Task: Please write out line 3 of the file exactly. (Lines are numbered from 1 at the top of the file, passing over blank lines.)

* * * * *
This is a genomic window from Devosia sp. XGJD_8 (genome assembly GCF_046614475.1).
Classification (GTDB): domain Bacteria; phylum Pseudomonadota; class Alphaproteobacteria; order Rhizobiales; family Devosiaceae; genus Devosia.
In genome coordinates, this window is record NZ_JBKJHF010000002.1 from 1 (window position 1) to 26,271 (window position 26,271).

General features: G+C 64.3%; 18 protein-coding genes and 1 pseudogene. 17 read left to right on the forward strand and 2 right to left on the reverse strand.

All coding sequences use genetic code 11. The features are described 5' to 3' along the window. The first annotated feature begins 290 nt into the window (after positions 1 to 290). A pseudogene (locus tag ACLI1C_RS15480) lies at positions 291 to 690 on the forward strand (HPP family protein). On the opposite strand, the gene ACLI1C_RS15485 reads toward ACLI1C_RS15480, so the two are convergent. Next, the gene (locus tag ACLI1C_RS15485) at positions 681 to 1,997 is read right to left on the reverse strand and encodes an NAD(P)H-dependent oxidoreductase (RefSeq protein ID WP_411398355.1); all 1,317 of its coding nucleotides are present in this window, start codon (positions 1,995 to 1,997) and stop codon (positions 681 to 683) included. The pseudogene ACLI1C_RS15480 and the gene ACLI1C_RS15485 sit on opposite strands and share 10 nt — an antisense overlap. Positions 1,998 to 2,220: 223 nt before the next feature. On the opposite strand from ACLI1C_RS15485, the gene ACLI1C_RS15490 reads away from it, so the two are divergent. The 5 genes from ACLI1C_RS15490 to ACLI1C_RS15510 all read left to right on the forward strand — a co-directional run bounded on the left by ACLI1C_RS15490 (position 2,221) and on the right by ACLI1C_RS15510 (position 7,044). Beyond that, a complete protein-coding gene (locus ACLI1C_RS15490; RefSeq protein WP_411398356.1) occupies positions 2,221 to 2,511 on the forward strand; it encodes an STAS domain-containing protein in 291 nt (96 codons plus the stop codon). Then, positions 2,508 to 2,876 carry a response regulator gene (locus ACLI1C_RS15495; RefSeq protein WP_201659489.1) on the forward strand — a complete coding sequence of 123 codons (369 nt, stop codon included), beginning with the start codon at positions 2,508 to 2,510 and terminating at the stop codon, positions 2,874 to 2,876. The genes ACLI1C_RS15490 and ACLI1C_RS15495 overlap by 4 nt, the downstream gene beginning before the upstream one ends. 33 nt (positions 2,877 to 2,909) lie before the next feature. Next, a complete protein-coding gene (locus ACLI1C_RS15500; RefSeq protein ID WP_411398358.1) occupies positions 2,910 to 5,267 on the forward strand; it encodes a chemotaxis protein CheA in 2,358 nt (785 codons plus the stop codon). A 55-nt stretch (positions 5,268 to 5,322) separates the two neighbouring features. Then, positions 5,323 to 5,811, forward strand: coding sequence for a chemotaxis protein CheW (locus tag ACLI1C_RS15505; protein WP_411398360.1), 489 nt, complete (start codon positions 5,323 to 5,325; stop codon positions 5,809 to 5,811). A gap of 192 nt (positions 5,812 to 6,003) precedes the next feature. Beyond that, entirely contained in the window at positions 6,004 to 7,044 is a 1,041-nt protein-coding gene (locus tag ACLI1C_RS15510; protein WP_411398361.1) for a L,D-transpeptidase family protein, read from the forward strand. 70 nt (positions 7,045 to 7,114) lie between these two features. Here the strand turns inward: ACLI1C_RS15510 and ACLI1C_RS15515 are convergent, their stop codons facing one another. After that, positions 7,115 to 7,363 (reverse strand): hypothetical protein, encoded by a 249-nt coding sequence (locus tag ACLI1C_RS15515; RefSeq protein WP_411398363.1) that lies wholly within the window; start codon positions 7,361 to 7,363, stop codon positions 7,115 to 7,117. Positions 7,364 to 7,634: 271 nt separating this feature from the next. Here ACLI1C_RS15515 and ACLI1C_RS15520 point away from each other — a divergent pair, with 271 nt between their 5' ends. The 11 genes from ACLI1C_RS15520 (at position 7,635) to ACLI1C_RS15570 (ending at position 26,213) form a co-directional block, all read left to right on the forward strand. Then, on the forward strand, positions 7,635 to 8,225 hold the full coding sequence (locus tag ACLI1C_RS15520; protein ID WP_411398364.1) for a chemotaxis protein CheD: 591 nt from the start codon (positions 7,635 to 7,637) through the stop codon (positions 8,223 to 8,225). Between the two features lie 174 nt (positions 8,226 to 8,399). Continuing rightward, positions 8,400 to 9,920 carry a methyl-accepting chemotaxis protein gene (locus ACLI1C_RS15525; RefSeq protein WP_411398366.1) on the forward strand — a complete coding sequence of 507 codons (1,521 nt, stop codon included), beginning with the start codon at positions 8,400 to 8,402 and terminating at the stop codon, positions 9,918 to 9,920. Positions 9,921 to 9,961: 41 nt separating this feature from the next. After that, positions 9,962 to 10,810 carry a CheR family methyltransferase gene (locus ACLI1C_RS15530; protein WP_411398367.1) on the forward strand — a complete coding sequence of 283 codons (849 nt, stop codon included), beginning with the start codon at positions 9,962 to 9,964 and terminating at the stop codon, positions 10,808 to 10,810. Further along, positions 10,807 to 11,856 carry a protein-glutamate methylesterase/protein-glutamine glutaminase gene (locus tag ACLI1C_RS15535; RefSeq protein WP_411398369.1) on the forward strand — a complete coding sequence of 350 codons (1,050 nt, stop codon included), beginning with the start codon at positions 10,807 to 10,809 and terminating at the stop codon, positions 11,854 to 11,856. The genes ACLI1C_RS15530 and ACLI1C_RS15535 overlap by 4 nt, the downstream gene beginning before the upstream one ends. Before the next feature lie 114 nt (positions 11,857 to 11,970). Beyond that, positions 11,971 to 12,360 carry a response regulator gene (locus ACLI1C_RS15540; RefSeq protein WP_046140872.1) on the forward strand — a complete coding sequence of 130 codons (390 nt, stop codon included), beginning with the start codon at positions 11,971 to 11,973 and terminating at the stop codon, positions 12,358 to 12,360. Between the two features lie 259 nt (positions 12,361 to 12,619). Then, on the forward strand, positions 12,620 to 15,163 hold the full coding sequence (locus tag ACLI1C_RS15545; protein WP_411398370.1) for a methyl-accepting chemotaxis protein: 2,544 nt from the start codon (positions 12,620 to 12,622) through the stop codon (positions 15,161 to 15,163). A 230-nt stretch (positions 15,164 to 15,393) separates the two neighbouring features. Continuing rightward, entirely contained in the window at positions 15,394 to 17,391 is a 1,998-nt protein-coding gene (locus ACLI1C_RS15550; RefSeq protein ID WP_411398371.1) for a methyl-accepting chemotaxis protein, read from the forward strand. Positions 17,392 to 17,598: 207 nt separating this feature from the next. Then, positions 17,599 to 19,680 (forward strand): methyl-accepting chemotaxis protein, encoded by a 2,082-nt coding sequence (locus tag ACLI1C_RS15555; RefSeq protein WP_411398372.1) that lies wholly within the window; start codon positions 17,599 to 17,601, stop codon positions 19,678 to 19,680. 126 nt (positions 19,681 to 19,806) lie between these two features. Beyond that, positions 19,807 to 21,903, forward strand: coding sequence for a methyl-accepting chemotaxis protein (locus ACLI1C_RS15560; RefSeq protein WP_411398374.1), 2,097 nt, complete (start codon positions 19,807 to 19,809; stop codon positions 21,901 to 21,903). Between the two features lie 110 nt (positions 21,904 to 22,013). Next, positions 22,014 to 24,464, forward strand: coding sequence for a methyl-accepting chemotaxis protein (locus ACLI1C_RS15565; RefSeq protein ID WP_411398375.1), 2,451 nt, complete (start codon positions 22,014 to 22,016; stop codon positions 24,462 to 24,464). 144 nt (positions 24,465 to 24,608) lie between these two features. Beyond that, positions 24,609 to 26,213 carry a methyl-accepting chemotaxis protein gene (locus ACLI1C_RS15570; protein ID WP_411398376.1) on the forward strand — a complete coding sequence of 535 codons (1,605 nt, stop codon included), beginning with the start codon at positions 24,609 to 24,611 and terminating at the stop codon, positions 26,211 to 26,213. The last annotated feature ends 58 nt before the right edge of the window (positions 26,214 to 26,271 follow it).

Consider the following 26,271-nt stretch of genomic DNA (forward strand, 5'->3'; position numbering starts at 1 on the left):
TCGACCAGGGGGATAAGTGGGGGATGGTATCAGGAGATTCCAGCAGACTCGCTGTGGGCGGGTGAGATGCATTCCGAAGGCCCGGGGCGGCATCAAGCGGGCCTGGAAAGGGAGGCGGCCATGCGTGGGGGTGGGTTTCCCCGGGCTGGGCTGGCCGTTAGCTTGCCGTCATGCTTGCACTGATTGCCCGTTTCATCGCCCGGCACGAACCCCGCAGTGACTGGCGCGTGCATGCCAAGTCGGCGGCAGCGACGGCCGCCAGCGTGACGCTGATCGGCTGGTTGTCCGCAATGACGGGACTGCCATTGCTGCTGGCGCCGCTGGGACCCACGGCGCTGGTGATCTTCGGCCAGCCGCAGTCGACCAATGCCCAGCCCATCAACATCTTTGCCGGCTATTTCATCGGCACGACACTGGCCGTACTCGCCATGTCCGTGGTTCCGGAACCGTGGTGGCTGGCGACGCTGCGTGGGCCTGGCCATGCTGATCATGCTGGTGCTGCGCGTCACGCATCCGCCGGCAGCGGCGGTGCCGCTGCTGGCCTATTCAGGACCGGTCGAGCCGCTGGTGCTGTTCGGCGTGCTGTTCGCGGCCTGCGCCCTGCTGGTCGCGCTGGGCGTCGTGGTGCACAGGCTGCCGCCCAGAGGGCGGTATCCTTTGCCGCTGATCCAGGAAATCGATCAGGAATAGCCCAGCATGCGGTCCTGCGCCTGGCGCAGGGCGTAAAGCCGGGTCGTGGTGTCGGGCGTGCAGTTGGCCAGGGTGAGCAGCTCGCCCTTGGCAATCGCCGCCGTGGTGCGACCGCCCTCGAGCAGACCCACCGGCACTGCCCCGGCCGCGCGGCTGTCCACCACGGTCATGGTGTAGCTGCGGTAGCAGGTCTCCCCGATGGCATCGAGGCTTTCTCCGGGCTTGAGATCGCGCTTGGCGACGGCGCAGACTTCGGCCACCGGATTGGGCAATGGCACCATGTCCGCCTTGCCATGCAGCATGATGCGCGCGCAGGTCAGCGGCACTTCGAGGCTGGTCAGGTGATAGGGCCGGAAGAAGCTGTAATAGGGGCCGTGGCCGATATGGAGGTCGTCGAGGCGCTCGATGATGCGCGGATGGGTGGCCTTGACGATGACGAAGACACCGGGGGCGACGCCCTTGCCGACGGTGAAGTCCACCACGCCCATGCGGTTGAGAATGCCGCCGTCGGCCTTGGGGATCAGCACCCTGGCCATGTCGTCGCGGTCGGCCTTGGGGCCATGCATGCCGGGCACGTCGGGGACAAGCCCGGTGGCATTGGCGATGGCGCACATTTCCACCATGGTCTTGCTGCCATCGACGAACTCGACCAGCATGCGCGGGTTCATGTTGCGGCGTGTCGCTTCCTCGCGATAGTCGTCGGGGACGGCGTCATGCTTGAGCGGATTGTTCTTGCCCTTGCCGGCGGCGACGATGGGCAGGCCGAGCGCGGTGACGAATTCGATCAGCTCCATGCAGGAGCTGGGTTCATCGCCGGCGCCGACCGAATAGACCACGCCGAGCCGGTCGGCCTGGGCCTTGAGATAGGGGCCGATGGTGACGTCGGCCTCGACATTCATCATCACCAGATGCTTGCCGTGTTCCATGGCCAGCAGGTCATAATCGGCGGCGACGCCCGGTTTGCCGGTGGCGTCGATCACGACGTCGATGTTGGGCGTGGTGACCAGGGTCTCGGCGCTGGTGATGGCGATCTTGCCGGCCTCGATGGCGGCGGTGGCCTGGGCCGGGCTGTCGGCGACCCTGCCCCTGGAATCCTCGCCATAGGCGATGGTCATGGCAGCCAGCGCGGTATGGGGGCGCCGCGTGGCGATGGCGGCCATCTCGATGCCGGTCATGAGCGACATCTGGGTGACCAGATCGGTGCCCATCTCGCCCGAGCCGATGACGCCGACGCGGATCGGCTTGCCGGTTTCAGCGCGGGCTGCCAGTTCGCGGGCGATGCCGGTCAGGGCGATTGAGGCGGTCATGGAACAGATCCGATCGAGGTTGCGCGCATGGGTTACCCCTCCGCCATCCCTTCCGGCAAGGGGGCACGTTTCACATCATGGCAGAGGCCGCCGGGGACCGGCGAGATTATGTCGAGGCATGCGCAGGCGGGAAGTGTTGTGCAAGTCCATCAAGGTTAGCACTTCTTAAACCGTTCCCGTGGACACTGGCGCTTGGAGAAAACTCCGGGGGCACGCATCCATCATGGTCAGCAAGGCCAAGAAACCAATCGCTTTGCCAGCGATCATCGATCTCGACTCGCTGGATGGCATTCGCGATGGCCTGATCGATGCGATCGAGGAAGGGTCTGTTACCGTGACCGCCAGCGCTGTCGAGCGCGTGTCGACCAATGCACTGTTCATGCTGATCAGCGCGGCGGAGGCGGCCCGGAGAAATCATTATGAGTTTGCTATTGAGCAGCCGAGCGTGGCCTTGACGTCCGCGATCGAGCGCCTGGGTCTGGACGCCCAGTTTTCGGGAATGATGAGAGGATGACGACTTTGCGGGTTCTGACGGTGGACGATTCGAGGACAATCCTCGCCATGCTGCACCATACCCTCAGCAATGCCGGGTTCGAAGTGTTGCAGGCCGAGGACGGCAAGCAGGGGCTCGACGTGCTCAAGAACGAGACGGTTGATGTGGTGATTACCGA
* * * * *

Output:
In genome coordinates, this window is record NZ_JBKJHF010000002.1 from 1 (window position 1) to 26,271 (window position 26,271).